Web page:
With the rise of Docker, we see loads of development teams using this technology to run workloads in production. But because it’s production, are those workloads secure?
Many people believe that containers provide a strong security boundary, but that’s a common misconception as explained by Google on the GCP Blog.
We’d like to share some security quick wins we’ve introduced at Equal Experts that will significantly reduce the attack surface of your Docker containers and thus reduce the likelihood of a vulnerability being exploited.
Use a stripped down base image
Linux distributions come in many flavours, ranging from fully-fledged desktop distributions to headless distributions. It’s important to ship only what you need in order to reduce the attack surface.
Any unnecessary package can be used against you. Imagine how useful an attacker would find tools such as nmap to map your network, curl to fetch an evil piece of source code (in order to bypass any WAF blocking executable binaries) and gcc to compile it if they gain access to your container. Therefore, we recommend you use a stripped down distribution such as Alpine Linux.
Note that the same principle also applies to the runtime and application layer!
Pull images by hash
Docker, by default, pulls the latest version (:latest tag). Therefore it’s a good practice to pull by hash in order to uniquely identify an image and to ensure it’s integrity as any compromised images would usually be committed to the latest version.
Only use vetted images
Anyone can publish Docker images on public registries such as DockerHub. Therefore you can find the good, the bad and the ugly and it’s vital to investigate who is behind a specific image. DockerHub provides a blue tick for official repositories and you can find detailed information about their vetting requirements on this page.
Check for vulnerabilities
Images within official repositories are frequently scanned using Docker Cloud’s Security Scanning service and you can get the access to the results of the scans for free by signing up to DockerHub. You can also use tools like Clair and Docker Bench to scan images locally (including your own).
You’ll immediately be able to see whether there are any known vulnerabilities in the images that you intend to use and also their respective severity. The history of those scans also provides a valuable insight into how well an image is being maintained by looking at how quickly security issues have been fixed in the past.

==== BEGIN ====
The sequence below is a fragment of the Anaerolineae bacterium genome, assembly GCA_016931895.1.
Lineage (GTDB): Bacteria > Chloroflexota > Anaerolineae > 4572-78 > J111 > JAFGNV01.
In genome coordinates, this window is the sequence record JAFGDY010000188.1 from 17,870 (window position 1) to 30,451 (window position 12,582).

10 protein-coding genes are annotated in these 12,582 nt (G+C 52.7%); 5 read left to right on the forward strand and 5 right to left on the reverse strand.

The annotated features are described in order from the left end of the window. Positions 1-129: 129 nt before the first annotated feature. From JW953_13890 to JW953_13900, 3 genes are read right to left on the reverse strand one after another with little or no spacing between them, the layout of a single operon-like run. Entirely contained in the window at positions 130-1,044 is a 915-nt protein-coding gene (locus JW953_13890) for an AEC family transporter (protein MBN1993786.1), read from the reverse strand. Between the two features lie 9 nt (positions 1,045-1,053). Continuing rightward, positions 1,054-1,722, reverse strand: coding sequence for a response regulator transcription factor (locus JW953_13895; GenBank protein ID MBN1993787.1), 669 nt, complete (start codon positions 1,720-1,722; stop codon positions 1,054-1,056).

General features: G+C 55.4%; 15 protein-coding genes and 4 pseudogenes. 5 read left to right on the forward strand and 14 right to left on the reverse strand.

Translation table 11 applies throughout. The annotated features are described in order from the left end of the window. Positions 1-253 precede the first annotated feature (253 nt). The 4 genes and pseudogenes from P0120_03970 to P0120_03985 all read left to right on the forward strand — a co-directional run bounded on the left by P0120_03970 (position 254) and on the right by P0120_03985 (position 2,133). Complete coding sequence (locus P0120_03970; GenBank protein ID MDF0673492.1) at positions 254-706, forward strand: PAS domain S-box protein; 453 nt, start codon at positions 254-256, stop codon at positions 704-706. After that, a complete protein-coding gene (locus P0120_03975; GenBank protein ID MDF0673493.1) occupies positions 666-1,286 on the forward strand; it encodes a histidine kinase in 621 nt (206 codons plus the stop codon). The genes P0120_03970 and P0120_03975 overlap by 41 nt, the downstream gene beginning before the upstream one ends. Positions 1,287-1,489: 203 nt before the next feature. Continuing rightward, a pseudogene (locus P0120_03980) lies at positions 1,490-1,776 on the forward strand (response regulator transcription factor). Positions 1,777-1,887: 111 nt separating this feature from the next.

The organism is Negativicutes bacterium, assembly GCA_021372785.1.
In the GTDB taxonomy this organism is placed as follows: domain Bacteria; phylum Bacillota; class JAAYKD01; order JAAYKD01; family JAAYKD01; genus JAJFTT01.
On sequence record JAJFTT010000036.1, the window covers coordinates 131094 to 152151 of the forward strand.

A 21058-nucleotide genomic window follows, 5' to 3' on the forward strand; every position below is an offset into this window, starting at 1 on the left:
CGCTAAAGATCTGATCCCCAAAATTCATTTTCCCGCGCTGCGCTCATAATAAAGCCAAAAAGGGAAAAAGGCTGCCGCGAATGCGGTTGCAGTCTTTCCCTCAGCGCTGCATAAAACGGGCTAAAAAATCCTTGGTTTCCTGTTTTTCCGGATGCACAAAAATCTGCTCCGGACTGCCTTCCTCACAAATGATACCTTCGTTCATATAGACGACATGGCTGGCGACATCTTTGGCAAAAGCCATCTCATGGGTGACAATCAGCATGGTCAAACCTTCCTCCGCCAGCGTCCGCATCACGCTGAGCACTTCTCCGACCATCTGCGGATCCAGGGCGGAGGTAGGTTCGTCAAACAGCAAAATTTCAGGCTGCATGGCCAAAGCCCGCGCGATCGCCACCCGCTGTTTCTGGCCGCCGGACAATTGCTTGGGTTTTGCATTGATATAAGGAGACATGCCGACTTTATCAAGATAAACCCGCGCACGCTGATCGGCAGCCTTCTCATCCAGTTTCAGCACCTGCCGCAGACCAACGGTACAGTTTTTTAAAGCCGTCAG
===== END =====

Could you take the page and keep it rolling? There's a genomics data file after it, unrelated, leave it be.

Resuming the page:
Read-only file system
Many attacks rely on an attacker persisting an exploit to disk while carrying out an attack. In order to reduce the likelihood of a successful exploitation, you can set the filesystem to read-only.
Do not run as root
Hardening best practices that apply to legacy stacks also apply to containerised applications. As you wouldn’t run any non-containerised application under the root account in production, the same applies to applications being executed within containers.
Unfortunately by default, Docker runs the process as root. It’s therefore crucial to execute the process as a user with limited privileges. In order to achieve that. you have to create a user and a group and then assign it to the process as shown below.
Or alternatively, use the guest user (405) which is already baked into the Alpine Linux image:
Do not use the – – privileged flag
As previously mentioned, the default behaviour of Docker is to run the process as root but it’s important to point out that the root user within the container has a restricted set of kernel capabilities enabled and thus has far less privileges than the root user on the host.
By using the – – privileged flag you basically enable all kernel capabilities, which enables a process running within a Docker container to bypass most of the controls such as kernel namespaces and cgroups limitations. In other words, by adding this flag you give an attacker an easy path to break out of the container and to compromise the whole host.
Do not set credentials in environment variables
Environment variables should never be used to store sensitive data since they are likely to be accidentally exposed in logs or dumps and are available to any process running within the system which violates the principle of least privilege.
With containers, best practice is to mount credentials as a file at deploy time and this is usually a capability provided by the container orchestration layer such as Kubernetes or Docker Swarm.
For highly sensitive workloads running in the cloud, we recommend encrypting credentials using a Key Management Service such as AWS KMS, Azure Key Vault or Cloud KMS (GCP) and to only decrypt them at runtime using their respective client SDKs. In this way your sensitive credentials will only exist in cleartext in memory.
Leverage available tools
Docker Bench for Security is an open source tool that allows checking your Docker images, host, runtimes among others against common industry best-practices around deploying Docker containers securely in production.
By applying these basic security quick wins you will significantly increase the level of security of your containers with a minimal effort.
Thanks to my colleague Dan Mitchell for his help writing this.